S. P. Hau-Riege, R. A. London, R. M. Bionta, M. A. McKernan, S. L. Baker, J. Krzywinski, R. Sobierajski, R. Nietubyc, J. B. Pelka, M. Jurek, L. Juha, J. Chalupsky, J. Cihelka, V. Hajkova, A. Velyhan, J. Krasa, J. Kuba, K. Tiedtke, S. Toleikis, Th. Tschentscher, H. Wabnitz, M. Bergh, C. Caleman, K. Sokolowski-Tinten, N. Stojanovic, and U. Zastrau, “Damage threshold of inorganic solids under free-electron-laser irradiation at 32.5 nm wavelength,” Appl. Phys. Lett. 90(17), 173128 (2007). [CrossRef]

4.

J. Chalupský, V. Hájková, V. Altapova, T. Burian, A. J. Gleeson, L. Juha, M. Jurek, H. Sinn, M. Störmer, R. Sobierajski, K. Tiedtke, S. Toleikis, Th. Tschentscher, L. Vyšín, H. Wabnitz, and J. Gaudin, “Damage of amorphous carbon induced by soft x-ray femtosecond pulses above and below the critical angle,” Appl. Phys. Lett. 95(3), 031111 (2009). [CrossRef]

5.

S. P. Hau-Riege, R. M. Bionta, D. D. Ryutov, and J. Krzywinski, “Measurement of x-ray free-electron-laser pulse energies by photoluminescence in nitrogen gas,” J. Appl. Phys. 103(5), 053306 (2008). [CrossRef]

6.

S. P. Hau-Riege, R. M. Bionta, D. D. Ryutov, R. A. London, E. Ables, K. I. Kishiyama, S. Shen, M. A. McKernan, D. H. McMahon, M. Messerschmidt, J. Krzywinski, P. Stefan, J. Turner, and B. Ziaja, “Near-ultraviolet luminescence of N2 irradiated by short X-ray pulses,” Phys. Rev. Lett. 105(4), 043003 (2010). [CrossRef] [PubMed]

7.

K. Tiedtke, A. Azima, N. von Bargen, L. Bittner, S. Bonfigt, S. Düsterer, B. Faatz, U. Frühling, M. Gensch, Ch. Gerth, N. Guerassimova, U. Hahn, T. Hans, M. Hesse, K. Honkavaar, U. Jastrow, P. Juranic, S. Kapitzki, B. Keitel, T. Kracht, M. Kuhlmann, W. B. Li, M. Martins, T. Nuñez, E. Plönjes, H. Redlin, E. L. Saldin, E. A. Schneidmiller, J. R. Schneider, S. Schreiber, N. Stojanovic, F. Tavella, S. Toleikis, R. Treusch, H. Weigelt, M. Wellhöfer, H. Wabnitz, M. V. Yurkov, and J. Feldhaus, “The soft x-ray free-electron laser FLASH at DESY: beamlines, diagnostics and end-stations,” N. J. Phys. 11(2), 023029 (2009). [CrossRef]

8.

R. Soufli, S. L. Baker, J. C. Robinson, E. M. Gullikson, T. J. McCarville, M. J. Pivovaroff, P. Stefan, S. P. Hau-Riege, and R. Bionta, “Morphology, microstructure, stress and damage properties of thin film coatings for the LCLS x-ray mirrors,” Proc. SPIE 7361, 73610U (2009). [CrossRef]

9.

J. M. Liu, “Simple technique for measurements of pulsed Gaussian-beam spot sizes,” Opt. Lett. 7(5), 196–198 (1982). [CrossRef] [PubMed]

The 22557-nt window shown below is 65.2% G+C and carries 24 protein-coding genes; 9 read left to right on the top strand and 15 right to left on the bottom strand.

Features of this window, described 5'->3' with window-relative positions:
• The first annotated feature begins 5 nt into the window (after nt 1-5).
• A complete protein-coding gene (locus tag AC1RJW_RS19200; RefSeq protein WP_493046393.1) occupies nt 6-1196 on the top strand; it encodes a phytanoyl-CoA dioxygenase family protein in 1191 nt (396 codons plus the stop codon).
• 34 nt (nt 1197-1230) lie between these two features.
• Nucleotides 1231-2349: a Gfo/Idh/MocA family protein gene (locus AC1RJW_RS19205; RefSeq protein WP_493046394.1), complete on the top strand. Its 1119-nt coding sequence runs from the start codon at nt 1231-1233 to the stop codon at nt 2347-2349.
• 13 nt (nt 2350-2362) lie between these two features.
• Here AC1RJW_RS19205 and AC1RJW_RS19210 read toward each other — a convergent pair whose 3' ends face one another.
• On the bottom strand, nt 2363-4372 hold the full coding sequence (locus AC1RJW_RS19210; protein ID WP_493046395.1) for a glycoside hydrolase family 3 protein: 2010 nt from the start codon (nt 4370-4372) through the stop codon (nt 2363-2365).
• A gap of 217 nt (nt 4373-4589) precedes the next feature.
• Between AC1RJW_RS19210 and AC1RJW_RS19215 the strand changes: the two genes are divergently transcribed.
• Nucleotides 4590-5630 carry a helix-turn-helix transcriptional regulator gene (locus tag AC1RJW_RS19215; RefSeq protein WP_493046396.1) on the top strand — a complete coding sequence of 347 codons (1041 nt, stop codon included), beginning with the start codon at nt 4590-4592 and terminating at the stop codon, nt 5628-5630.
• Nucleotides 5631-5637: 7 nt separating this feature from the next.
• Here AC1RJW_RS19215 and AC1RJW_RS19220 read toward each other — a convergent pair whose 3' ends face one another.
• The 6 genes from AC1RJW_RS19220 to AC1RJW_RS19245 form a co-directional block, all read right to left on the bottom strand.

10.

J. Krzywinski, et al., Focused beam properties in the High-Field AMO chamber, unpublished.

11.

B. L. Henke, E. M. Gullikson, and J. C. Davis, “X-ray interactions: Photoabsorption, scattering, transmission and reflection at E = 50–30000 eV, Z-1–92,” At. Data Nucl. Data Tables 54(2), 181–342 (1993). [CrossRef]

12.

NIST Chemistry WebBook, http://webbook.nist.gov/chemistry/

13.

S. P. Hau-Riege, R. A. London, R. M. Bionta, R. Soufli, D. Ryutov, M. Shirk, S. L. Baker, P. M. Smith, and P. Nataraj, “Multiple pulse thermal damage thresholds of materials for x-ray free electron laser optics investigated with an ultraviolet laser,” Appl. Phys. Lett. 93(20), 201105 (2008). [CrossRef]

14.

D. C. Joy, Monte-Carlo Modeling for Electron Microscopy and Microanalysis, Oxford University Press, USA (1995).

15.

B. Ziaja, R. A. London, and J. Hajdu, “Unified model of secondary electron cascades in diamond,” J. Appl. Phys. 97(6), 064905 (2005). [CrossRef]

16.

S. P. Hau-Riege, R. A. London, H. N. Chapman, and M. Bergh, “Soft-x-ray free-electron-laser interaction with materials,” Phys. Rev. E Stat. Nonlin. Soft Matter Phys. 76(4), 046403 (2007). [CrossRef] [PubMed]

17.

D. Broek, Elementary Engineering Fracture Mechanics, Springer, USA (1982).

OCIS Codes
(160.4670) Materials : Optical materials
(340.0340) X-ray optics : X-ray optics

ToC Category:
X-ray Optics

History
Original Manuscript: August 16, 2010
Manuscript Accepted: October 5, 2010
Published: October 29, 2010

Citation
S. P. Hau-Riege, R. A. London, A. Graf, S. L. Baker, R. Soufli, R. Sobierajski, T. Burian, J. Chalupsky, L. Juha, J. Gaudin, J. Krzywinski, S. Moeller, M. Messerschmidt, J. Bozek, and C. Bostedt, "Interaction of short x-ray pulses 
with low-Z x-ray optics materials 
at the LCLS free-electron laser," Opt. Express 18, 23933-23938 (2010)
http://www.opticsinfobase.org/oe/abstract.cfm?URI=oe-18-23-23933


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References

  1. Y. Ding, A. Brachmann, F.-J. Decker, D. Dowell, P. Emma, J. Frisch, S. Gilevich, G. Hays, Ph. Hering, Z. Huang, R. Iverson, H. Loos, A. Miahnahri, H.-D. Nuhn, D. Ratner, J. Turner, J. Welch, W. White, and J. Wu, “Measurements and simulations of ultralow emittance and ultrashort electron beams in the linac coherent light source,” Phys. Rev. Lett. 102(25), 254801 (2009). [CrossRef] [PubMed]
  2. S. P. Hau-Riege, R. A. London, R. M. Bionta, D. Ryutov, R. Soufli, S. Bajt, M. A. McKernan, S. L. Baker, J. Krzywinski, R. Sobierajski, R. Nietubyc, D. Klinger, J. B. Pelka, M. Jurek, L. Juha, J. Chalupský, J. Cihelka, V. Hájková, A. Velyhan, J. Krása, K. Tiedtke, S. Toleikis, H. Wabnitz, M. Bergh, C. Caleman, and N. Timneanu, “Wavelength dependence of the damage threshold of inorganic materials under extreme-ultraviolet free-electron-laser irradiation,” Appl. Phys. Lett. 95(11), 111104 (2009). [CrossRef]
  3. S. P. Hau-Riege, R. A. London, R. M. Bionta, M. A. McKernan, S. L. Baker, J. Krzywinski, R. Sobierajski, R. Nietubyc, J. B. Pelka, M. Jurek, L. Juha, J. Chalupsky, J. Cihelka, V. Hajkova, A. Velyhan, J. Krasa, J. Kuba, K. Tiedtke, S. Toleikis, Th. Tschentscher, H. Wabnitz, M. Bergh, C. Caleman, K. Sokolowski-Tinten, N. Stojanovic, and U. Zastrau, “Damage threshold of inorganic solids under free-electron-laser irradiation at 32.5 nm wavelength,” Appl. Phys. Lett. 90(17), 173128 (2007). [CrossRef]
  4. J. Chalupský, V. Hájková, V. Altapova, T. Burian, A. J. Gleeson, L. Juha, M. Jurek, H. Sinn, M. Störmer, R. Sobierajski, K. Tiedtke, S. Toleikis, Th. Tschentscher, L. Vyšín, H. Wabnitz, and J. Gaudin, “Damage of amorphous carbon induced by soft x-ray femtosecond pulses above and below the critical angle,” Appl. Phys. Lett. 95(3), 031111 (2009). [CrossRef]
  5. S. P. Hau-Riege, R. M. Bionta, D. D. Ryutov, and J. Krzywinski, “Measurement of x-ray free-electron-laser pulse energies by photoluminescence in nitrogen gas,” J. Appl. Phys. 103(5), 053306 (2008). [CrossRef]